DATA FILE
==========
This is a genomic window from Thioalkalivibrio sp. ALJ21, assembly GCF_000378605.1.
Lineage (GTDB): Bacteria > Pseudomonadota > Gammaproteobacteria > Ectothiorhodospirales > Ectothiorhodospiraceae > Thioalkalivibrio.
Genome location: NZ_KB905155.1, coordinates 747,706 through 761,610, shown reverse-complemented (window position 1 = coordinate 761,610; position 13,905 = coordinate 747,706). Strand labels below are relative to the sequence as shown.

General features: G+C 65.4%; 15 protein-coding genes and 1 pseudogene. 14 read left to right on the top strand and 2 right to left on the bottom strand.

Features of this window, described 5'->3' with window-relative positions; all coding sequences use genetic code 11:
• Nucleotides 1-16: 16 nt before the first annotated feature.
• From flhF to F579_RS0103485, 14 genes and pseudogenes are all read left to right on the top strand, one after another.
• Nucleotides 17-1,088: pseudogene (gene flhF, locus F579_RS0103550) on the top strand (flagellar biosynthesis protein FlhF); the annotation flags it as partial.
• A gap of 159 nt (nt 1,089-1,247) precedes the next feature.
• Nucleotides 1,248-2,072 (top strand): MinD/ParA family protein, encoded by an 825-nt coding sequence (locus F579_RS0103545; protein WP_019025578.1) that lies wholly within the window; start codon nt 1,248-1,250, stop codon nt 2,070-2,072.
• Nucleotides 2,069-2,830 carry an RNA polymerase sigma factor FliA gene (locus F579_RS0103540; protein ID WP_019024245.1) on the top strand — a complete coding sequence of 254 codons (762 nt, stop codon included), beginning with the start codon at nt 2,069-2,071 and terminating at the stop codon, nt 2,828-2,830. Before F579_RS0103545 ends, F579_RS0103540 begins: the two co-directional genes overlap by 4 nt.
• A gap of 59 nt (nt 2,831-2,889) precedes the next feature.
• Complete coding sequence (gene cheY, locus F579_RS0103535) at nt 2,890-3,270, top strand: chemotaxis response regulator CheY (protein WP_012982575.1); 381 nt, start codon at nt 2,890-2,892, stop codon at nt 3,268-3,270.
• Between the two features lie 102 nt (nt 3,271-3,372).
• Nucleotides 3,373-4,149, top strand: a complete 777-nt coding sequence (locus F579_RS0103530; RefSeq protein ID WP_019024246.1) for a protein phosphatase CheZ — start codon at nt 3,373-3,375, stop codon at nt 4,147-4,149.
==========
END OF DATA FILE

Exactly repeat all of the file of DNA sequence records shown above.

This is a genomic window from Thioalkalivibrio sp. ALJ21, assembly GCF_000378605.1.
Lineage (GTDB): Bacteria > Pseudomonadota > Gammaproteobacteria > Ectothiorhodospirales > Ectothiorhodospiraceae > Thioalkalivibrio.
Genome location: NZ_KB905155.1, coordinates 747,706 through 761,610, shown reverse-complemented (window position 1 = coordinate 761,610; position 13,905 = coordinate 747,706). Strand labels below are relative to the sequence as shown.

General features: G+C 65.4%; 15 protein-coding genes and 1 pseudogene. 14 read left to right on the top strand and 2 right to left on the bottom strand.

Features of this window, described 5'->3' with window-relative positions; all coding sequences use genetic code 11:
• Nucleotides 1-16: 16 nt before the first annotated feature.
• From flhF to F579_RS0103485, 14 genes and pseudogenes are all read left to right on the top strand, one after another.
• Nucleotides 17-1,088: pseudogene (gene flhF, locus F579_RS0103550) on the top strand (flagellar biosynthesis protein FlhF); the annotation flags it as partial.
• A gap of 159 nt (nt 1,089-1,247) precedes the next feature.
• Nucleotides 1,248-2,072 (top strand): MinD/ParA family protein, encoded by an 825-nt coding sequence (locus F579_RS0103545; protein WP_019025578.1) that lies wholly within the window; start codon nt 1,248-1,250, stop codon nt 2,070-2,072.
• Nucleotides 2,069-2,830 carry an RNA polymerase sigma factor FliA gene (locus F579_RS0103540; protein ID WP_019024245.1) on the top strand — a complete coding sequence of 254 codons (762 nt, stop codon included), beginning with the start codon at nt 2,069-2,071 and terminating at the stop codon, nt 2,828-2,830. Before F579_RS0103545 ends, F579_RS0103540 begins: the two co-directional genes overlap by 4 nt.
• A gap of 59 nt (nt 2,831-2,889) precedes the next feature.
• Complete coding sequence (gene cheY, locus F579_RS0103535) at nt 2,890-3,270, top strand: chemotaxis response regulator CheY (protein WP_012982575.1); 381 nt, start codon at nt 2,890-2,892, stop codon at nt 3,268-3,270.
• Between the two features lie 102 nt (nt 3,271-3,372).
• Nucleotides 3,373-4,149, top strand: a complete 777-nt coding sequence (locus F579_RS0103530; RefSeq protein ID WP_019024246.1) for a protein phosphatase CheZ — start codon at nt 3,373-3,375, stop codon at nt 4,147-4,149.